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J Cell Biochem. 2003 Mar 1;88(4):706-12.

A unified model for the action of leptin on bone turnover.

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Institute of Medical Biochemistry, University of Oslo, Blindern, Norway.


Leptin has been advocated as a centrally acting factor responsible for inhibiting accumulation of bone mass. However, recent investigations unequivocally establish leptin as a local (autocrine) factor expressed by osteoblasts. Exogenously added leptin causes osteoblastic cell proliferation and differentiation, while also rendering osteoblasts more efficacious in terms of mineralization. Leptin acts as an anti-apoptotic agent, and augments messages responsible for the remodelling of bone tissue, i.e., mRNAs for osteoprotegerin (OPG) and the interleukin IL-6. Furthermore, leptin message is readily expressed in osteoblasts subjected to mechanical strain. In this respect, osteoblasts, which are unilaterally stretched proliferate and differentiate, a phenomenon being potentiated by exposure of the cells to differentiating humoral factors. This article discusses a unified model of dually acting leptin through the central nervous system and the mechanostat principle applied to osteoblasts. The proposed model may account for the finely tuned bone homeostasis maintained within rather narrow limits, depending on exposure to humoral factors and the prevailing mechanostat usage mode.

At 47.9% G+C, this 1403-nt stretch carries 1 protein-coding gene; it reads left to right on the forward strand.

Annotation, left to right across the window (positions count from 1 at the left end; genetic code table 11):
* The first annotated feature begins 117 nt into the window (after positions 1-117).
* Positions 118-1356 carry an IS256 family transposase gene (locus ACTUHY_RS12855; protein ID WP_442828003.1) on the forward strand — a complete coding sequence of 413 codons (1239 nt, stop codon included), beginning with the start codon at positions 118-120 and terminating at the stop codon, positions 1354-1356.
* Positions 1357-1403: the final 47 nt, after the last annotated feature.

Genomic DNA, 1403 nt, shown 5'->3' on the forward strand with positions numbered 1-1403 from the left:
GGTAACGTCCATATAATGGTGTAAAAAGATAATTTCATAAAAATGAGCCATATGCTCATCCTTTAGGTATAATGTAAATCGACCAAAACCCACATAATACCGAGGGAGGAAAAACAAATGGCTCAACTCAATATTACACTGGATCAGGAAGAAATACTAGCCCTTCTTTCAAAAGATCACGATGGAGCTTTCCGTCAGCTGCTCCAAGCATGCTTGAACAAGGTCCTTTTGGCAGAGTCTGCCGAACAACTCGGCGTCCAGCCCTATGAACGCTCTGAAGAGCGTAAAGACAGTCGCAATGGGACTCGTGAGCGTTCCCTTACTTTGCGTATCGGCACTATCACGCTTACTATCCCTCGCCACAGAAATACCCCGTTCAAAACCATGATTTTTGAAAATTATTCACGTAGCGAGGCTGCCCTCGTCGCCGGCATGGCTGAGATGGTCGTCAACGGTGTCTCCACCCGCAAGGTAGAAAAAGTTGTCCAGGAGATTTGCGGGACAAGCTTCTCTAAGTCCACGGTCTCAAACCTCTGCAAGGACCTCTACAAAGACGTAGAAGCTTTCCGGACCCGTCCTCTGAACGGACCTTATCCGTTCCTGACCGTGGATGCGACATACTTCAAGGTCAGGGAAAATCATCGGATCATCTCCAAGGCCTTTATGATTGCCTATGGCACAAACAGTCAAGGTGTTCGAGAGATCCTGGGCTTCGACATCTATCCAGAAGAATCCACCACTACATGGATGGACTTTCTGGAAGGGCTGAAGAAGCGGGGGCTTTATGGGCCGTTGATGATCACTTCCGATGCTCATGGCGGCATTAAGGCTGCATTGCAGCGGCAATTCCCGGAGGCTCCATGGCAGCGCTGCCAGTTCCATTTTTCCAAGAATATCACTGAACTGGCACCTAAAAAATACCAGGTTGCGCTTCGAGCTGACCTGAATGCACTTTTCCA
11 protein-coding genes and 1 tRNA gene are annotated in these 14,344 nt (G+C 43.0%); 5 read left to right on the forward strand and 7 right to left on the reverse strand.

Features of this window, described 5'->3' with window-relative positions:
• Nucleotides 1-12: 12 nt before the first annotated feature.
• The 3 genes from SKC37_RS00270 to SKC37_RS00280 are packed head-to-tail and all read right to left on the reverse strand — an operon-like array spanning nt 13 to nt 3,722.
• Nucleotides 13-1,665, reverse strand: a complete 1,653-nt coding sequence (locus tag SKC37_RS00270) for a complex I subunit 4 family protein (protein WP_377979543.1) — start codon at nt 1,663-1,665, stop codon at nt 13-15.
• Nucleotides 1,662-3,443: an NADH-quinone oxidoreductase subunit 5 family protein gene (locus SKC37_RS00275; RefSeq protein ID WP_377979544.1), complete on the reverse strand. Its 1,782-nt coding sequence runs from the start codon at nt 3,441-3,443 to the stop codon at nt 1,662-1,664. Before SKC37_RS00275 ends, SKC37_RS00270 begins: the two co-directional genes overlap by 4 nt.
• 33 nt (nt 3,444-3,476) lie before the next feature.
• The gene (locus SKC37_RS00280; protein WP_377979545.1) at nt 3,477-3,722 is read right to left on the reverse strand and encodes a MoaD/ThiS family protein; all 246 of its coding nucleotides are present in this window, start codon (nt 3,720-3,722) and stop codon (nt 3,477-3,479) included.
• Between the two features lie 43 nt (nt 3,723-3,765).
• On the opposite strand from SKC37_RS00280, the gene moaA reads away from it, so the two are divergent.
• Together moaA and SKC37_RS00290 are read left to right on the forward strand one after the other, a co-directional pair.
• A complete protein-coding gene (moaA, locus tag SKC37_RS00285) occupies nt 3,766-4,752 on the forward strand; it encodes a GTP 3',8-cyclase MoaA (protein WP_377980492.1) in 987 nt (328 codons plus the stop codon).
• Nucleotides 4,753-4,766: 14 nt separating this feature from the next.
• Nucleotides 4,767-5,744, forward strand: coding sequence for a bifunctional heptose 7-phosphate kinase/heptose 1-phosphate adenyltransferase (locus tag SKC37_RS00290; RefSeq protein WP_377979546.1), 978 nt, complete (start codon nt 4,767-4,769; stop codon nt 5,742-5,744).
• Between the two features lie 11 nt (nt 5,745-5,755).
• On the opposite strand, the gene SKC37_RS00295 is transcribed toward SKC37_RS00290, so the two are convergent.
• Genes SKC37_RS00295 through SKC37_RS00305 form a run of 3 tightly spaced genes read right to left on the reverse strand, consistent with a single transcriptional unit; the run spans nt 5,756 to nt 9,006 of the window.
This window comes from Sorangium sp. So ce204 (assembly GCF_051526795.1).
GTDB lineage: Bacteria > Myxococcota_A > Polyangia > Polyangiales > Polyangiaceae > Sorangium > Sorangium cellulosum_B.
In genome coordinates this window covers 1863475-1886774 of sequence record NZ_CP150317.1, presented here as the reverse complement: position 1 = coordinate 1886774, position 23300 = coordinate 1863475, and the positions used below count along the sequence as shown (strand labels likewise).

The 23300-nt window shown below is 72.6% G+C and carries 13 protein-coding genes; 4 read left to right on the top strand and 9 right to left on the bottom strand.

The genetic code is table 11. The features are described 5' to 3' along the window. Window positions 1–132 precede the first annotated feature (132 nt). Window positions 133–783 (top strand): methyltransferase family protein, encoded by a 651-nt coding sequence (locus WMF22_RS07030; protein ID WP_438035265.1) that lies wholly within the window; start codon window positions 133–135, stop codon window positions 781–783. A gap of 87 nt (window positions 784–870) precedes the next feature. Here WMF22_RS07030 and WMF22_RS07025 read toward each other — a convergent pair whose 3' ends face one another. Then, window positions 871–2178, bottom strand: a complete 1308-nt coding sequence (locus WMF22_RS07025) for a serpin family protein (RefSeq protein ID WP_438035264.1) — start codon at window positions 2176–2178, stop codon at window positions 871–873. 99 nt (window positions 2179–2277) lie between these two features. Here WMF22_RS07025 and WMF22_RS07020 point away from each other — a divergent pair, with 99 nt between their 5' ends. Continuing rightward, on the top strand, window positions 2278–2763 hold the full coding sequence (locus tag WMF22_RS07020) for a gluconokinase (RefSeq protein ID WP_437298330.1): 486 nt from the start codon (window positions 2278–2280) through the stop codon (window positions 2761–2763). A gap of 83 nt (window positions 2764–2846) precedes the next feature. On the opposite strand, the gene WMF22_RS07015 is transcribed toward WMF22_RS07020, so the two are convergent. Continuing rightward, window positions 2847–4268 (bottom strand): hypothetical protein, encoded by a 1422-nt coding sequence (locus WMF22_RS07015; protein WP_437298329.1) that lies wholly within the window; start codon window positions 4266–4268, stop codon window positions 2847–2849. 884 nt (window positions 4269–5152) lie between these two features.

[Indexed for MEDLINE]

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